West Notts College salutes adult learners

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WHEN most folk leave school in their late teens, they never believe they’ll make a return to the classroom several decades later.

But that is the case for many adult learners of all ages and backgrounds who have returned to lessons to take up new activities and learn fresh skills.

And to celebrate the variety of opportunities available for adult learners, the National Institute of Adult Continuing Education (NIACE) is leading the 20th Adult Learners’ Week – which is being marked by West Notts College this week. The college is running free activities in partnership with Mansfield’s Four Seasons Centre on Friday, where folk will be able to try their hand at archaeology, Egyptology, sugar craft, card craft and computing from 10am-2pm in the centre’s former Bay Trading unit.

The session will be on a ‘drop-in’ basis, with information about full-time, part-time and higher education courses available.

One Mansfield woman who has benefited from returning to the classroom in later life is Susan Walker.

For when she hit 60, she believed retirement would bring relaxation and occasional travel abroad with her husband and the classic lifestyle of someone who has retired.

She never believed she would be back at college studying for a GCSE.

Said Susan: “My son went to university and suggested that I ought to get back into studying as he’d enjoyed it so much. I was unsure at first – having not studied since my school days when I left with my English literature and French GCEs.

“I began by writing to West Notts College to see what courses it had that might interest me. I was invited in and eventually I settled on studying English Language.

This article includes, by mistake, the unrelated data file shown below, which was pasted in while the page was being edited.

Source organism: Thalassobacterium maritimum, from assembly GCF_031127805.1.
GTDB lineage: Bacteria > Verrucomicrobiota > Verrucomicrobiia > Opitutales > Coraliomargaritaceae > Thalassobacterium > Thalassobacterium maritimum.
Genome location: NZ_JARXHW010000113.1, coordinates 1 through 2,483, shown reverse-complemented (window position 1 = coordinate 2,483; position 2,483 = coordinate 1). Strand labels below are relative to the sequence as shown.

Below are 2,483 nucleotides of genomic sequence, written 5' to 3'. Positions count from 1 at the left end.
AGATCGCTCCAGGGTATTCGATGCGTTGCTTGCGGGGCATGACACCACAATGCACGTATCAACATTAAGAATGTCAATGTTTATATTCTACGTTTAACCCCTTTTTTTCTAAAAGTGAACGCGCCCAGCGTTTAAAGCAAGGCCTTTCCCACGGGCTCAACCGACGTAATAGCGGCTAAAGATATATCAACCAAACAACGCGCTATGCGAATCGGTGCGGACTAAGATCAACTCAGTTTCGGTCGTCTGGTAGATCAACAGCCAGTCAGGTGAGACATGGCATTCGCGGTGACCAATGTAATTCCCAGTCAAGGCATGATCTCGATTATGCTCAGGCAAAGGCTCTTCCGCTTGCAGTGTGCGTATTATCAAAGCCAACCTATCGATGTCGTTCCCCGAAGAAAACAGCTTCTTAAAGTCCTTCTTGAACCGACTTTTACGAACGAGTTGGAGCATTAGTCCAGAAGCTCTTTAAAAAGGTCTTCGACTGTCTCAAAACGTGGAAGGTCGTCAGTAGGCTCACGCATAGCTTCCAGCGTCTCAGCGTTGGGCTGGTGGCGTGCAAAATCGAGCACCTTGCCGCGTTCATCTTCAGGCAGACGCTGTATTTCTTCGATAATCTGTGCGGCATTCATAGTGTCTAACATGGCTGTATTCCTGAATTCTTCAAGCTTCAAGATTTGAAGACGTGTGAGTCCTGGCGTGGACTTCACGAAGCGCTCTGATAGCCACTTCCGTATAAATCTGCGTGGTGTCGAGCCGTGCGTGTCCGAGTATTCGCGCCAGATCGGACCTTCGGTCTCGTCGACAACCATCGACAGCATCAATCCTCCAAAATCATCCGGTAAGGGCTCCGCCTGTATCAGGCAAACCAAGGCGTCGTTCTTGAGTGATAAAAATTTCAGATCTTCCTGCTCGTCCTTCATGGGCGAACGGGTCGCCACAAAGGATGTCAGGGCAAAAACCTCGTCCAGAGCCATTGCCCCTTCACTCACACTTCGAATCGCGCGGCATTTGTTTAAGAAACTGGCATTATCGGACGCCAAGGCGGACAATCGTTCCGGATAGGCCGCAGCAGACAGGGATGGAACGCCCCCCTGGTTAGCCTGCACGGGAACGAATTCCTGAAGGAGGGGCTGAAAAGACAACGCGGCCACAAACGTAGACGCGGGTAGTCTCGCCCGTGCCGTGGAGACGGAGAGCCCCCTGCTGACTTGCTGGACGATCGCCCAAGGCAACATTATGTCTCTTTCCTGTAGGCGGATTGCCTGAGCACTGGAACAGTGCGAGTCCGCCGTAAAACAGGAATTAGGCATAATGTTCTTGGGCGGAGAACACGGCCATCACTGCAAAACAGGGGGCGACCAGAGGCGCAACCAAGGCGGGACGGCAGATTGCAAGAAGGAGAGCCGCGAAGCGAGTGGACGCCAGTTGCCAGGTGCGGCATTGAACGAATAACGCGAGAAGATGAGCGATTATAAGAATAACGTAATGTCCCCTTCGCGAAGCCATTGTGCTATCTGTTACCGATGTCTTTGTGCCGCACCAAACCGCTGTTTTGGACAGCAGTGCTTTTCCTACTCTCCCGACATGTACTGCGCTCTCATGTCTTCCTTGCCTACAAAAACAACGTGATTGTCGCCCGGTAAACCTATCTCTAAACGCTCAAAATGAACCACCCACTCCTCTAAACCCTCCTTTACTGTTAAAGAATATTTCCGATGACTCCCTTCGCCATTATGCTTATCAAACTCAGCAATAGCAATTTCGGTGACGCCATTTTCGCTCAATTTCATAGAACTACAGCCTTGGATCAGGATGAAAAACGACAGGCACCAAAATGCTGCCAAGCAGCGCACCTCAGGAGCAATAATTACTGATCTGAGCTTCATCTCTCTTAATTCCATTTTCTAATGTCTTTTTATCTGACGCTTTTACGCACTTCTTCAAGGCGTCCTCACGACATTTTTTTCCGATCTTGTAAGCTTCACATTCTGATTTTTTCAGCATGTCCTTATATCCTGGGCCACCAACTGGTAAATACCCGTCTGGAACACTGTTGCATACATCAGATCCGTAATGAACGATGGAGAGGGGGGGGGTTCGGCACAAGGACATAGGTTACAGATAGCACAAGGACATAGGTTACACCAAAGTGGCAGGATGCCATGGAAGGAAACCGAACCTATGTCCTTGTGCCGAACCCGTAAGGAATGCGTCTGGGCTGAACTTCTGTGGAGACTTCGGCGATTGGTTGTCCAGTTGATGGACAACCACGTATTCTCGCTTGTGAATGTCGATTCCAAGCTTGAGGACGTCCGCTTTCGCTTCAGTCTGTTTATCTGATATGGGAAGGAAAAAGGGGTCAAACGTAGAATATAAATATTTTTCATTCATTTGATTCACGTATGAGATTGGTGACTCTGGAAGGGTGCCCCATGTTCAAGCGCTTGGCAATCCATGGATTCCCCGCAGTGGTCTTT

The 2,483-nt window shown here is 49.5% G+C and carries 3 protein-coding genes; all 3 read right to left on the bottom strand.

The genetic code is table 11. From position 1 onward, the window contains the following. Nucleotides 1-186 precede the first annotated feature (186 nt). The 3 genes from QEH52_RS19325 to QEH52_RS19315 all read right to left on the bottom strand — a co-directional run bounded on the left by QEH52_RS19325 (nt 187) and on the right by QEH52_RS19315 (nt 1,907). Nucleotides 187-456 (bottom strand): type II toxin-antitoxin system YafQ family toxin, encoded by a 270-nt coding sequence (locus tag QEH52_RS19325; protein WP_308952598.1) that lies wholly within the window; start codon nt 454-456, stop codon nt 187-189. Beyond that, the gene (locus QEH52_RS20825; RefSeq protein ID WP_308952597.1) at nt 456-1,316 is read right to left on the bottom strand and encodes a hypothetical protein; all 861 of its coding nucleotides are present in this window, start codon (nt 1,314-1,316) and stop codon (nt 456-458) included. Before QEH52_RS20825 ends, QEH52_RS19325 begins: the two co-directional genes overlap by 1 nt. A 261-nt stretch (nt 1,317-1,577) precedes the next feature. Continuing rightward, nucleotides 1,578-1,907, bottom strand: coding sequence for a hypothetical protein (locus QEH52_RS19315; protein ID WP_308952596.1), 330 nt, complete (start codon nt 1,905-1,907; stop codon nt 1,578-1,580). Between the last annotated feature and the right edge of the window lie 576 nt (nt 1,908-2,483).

She soon settled into the course - even though the majority of other students were teenagers - and eventually got a Grade A in the subject.

“It was my son who first suggested I study a GCSE and I believe that studying later in life has been really worthwhile.

“Coming back to college really did me good. It’s given me such confidence and my computer skills have come on leaps and bounds too. I have a fresh energy and it’s keeping my brain active.”

Now aged 62, Susan is nearing the end of her AS level in English literature which she has enjoyed as much as the GCSE course.

“I’ve read so many books that I wouldn’t have thought of reading beforehand and I’ve really loved the wider reading part of the course and learning poetry.”

And Susan, who will be sitting her exams in the next few weeks, said: “I’m not nervous of the exams and I think that’s because I’ve enjoyed the course – it’s not a chore so there’s no pressure. I am looking forward to a year’s break and then I think I’ll be looking to study again because I will miss coming to college.”